28th. To Westminster, where I spent the morning at the Lords' House door, to hear the conference between the two Houses about my Lord Mordaunt, of which there was great expectation, many hundreds of people coming to hear it. But, when they come, the Lords did insist upon my Lord Mordaunt's having leave to sit upon a stool uncovered within their barr, and that he should have counsel, which the Commons would not suffer, but desired leave to report their Lordships' resolution to the House of Commons; and so parted for this day, which troubled me, I having by this means lost the whole day. Here I hear from Mr.
Hayes that Prince Rupert is very bad still, and so bad, that he do now yield to be trepanned. Much work I find there is to do in the two Houses in a little time, and much difference there is between them in many things to be reconciled; as in the bill for examining our accounts, Lord Mordaunt's bill for building the city, and several others. The goldsmith home with me, and I paid him £15 158. for my silver standish. He tells me gold holds up its price still, and did desire me to let him have what old 20s. pieces I have, and he would give me 3s. 2d. change for each. Comes Mr. Gauden at my desire to me, and to-morrow I shall pay him some money, and shall see what present he will make me, the hopes of which do make me part with my money out of my chest, which I should not otherwise do. After supper and reading a little, and my wife's cutting off my hair short, which is grown too long upon my crown of my head, I to bed.
29th. To the office, where Sir W. Pen and I look much askewe one upon another, though afterward business made us speak friendly enough, but yet we hate one another. Sir W. Batten come to me, and tells me that there is news upon the Exchange to-day, that my Lord Sandwich's coach and the French Embassador's at Madrid, meeting and contending for the way, they shot my Lord's postillion and another man dead; and that we have killed 25 of theirs, and that my Lord is well. How true this is I cannot tell. Comes Mrs. Turner to me, to make her complaint of her sad usage from my Lord Brouncker, that he thinks much she hath not already got another house, though he himself hath employed her night and day ever since his first naming of the matter, to make part of her house ready for him, as he ordered, and promised she should stay till she had fitted herself; by which I perceive he is a rotten-hearted, false man, and, therefore, I must beware of him accordingly. I did pity the woman, and gave her the best council I could; and so, falling to other discourse, I made her laugh and merry, as sad as she come to me; so that I perceive no passion in a woman. can be lasting long. .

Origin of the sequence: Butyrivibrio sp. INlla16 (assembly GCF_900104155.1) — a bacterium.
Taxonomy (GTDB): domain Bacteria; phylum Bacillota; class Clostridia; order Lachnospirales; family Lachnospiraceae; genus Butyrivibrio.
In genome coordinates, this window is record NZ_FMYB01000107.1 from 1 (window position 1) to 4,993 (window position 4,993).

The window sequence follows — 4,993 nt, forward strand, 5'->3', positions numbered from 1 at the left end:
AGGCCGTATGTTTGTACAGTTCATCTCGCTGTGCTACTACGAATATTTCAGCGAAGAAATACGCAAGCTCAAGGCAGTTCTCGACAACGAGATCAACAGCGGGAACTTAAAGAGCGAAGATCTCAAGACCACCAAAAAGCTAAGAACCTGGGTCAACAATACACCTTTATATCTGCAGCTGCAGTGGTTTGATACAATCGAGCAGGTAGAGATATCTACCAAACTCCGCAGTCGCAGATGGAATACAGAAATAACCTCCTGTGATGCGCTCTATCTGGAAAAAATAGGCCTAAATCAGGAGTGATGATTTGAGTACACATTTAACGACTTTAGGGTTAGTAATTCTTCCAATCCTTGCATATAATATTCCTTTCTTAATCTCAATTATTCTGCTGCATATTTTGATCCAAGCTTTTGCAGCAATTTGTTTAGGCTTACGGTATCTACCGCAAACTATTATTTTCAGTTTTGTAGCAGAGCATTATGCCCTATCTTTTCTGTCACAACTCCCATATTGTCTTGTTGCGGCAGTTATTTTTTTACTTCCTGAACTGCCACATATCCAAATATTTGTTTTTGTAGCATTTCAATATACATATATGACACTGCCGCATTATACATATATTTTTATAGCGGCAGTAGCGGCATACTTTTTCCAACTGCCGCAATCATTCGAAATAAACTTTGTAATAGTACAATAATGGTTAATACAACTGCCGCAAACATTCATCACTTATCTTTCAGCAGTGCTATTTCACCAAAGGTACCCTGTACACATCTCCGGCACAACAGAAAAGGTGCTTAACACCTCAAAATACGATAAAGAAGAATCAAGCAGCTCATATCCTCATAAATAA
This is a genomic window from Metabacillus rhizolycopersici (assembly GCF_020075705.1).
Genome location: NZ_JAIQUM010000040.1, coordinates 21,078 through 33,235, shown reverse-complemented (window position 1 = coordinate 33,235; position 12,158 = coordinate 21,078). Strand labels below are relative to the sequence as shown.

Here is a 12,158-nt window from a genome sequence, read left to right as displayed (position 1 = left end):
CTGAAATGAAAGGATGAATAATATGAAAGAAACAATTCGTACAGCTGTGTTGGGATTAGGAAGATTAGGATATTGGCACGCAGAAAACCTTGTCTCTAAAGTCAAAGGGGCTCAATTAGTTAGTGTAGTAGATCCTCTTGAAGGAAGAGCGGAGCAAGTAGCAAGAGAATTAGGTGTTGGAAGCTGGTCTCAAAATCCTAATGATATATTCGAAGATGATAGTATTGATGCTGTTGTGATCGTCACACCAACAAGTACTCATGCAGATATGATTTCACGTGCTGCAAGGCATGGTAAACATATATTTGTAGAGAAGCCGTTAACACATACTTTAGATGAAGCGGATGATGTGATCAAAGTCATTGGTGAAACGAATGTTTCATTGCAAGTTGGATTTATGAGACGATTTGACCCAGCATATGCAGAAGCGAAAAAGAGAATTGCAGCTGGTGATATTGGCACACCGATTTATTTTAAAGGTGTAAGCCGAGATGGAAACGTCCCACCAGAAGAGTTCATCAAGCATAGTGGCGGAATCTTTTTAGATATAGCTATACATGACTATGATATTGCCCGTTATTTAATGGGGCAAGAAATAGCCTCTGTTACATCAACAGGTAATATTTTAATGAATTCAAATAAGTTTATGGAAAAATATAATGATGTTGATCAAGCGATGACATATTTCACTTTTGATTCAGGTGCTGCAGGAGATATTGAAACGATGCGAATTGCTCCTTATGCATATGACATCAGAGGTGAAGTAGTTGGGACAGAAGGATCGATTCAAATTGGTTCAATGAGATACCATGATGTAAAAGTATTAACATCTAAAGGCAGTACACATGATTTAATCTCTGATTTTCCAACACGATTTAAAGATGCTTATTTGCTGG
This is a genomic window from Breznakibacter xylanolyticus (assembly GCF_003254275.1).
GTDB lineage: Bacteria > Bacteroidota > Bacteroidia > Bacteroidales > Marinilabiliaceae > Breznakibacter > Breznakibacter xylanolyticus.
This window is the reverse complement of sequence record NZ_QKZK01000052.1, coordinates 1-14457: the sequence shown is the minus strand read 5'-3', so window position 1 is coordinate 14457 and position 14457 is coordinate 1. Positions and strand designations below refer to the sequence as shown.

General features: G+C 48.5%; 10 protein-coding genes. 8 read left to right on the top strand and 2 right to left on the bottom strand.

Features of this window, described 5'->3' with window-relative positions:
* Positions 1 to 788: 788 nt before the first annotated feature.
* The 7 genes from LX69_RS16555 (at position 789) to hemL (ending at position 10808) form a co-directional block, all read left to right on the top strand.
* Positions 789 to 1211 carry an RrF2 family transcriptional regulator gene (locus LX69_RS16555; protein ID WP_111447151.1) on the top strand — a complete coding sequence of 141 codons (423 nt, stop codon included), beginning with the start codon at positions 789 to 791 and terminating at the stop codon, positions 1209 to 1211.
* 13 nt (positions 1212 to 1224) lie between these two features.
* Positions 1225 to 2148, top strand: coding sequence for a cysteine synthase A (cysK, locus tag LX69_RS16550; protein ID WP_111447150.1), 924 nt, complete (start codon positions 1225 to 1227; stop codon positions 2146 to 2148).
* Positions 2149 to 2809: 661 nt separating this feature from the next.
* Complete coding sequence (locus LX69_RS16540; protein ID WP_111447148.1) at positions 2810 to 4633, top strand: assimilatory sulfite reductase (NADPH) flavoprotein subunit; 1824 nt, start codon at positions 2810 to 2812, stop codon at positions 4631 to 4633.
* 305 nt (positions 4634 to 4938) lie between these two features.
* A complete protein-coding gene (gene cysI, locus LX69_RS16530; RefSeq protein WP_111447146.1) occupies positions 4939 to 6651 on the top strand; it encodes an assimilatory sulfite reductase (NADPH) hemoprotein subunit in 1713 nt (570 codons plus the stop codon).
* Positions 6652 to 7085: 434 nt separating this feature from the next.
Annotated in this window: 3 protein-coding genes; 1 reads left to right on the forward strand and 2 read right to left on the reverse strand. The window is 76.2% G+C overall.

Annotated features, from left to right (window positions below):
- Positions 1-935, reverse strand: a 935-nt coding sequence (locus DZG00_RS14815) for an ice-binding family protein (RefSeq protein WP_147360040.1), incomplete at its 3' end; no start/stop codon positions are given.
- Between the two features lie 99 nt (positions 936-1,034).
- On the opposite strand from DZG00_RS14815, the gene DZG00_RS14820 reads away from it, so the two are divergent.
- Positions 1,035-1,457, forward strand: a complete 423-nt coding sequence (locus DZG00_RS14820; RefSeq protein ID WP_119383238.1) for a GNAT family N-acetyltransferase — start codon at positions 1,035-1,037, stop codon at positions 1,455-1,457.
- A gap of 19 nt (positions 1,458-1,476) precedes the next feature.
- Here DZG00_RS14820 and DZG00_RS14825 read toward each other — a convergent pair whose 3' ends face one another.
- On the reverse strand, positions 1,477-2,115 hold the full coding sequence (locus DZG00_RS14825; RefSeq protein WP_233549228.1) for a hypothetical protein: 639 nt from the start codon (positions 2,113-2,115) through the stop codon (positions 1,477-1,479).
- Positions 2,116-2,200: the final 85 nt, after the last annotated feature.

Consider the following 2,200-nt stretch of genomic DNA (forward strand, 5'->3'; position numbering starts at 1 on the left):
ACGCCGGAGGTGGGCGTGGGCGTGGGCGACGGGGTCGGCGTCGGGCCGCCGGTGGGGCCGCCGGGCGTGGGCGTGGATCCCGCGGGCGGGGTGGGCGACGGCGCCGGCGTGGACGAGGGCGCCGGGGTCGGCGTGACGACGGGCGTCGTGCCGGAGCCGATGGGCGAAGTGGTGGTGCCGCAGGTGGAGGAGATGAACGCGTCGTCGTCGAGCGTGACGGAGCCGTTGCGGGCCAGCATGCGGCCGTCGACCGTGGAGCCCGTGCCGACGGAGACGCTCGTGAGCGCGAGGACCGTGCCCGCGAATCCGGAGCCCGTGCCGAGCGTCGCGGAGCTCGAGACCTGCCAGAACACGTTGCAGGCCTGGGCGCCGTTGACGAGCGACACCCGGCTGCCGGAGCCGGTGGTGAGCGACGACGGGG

30th. Fast-day for the King's death. At night, it being a little moonshine and fair weather, into the garden, and with Mercer sang till my wife put me in mind of its being a fast-day; and so I was sorry for it, and stopped, and home to cards.
31st. Mr. Osborne comes from Mr. Gauden, and takes money and notes for £4,000, and leaves me acknowledgment for £4,800 and odd; implying as if D. Gauden would give the £800 between Povy and myself, but how he will divide it I know not. The Parliament is not yet up, being finishing some bills. Thus the month ends : myself in very good health and content of mind in my family. All our heads full in the office at this dividing of the Comptroller's duty. Parliament, upon breaking up, having given the King money with much ado, and great heats, and neither side pleased, neither King nor them. The imperfection of the Poll Bill, which must be mended before they rise, there being several horrible oversights to the prejudice of the King, is a certain sign of the care anybody hath of the King's business. Nobody knows who commands the fleet next year, or, indeed, whether we shall have a Fleet or no. Great preparations in Holland and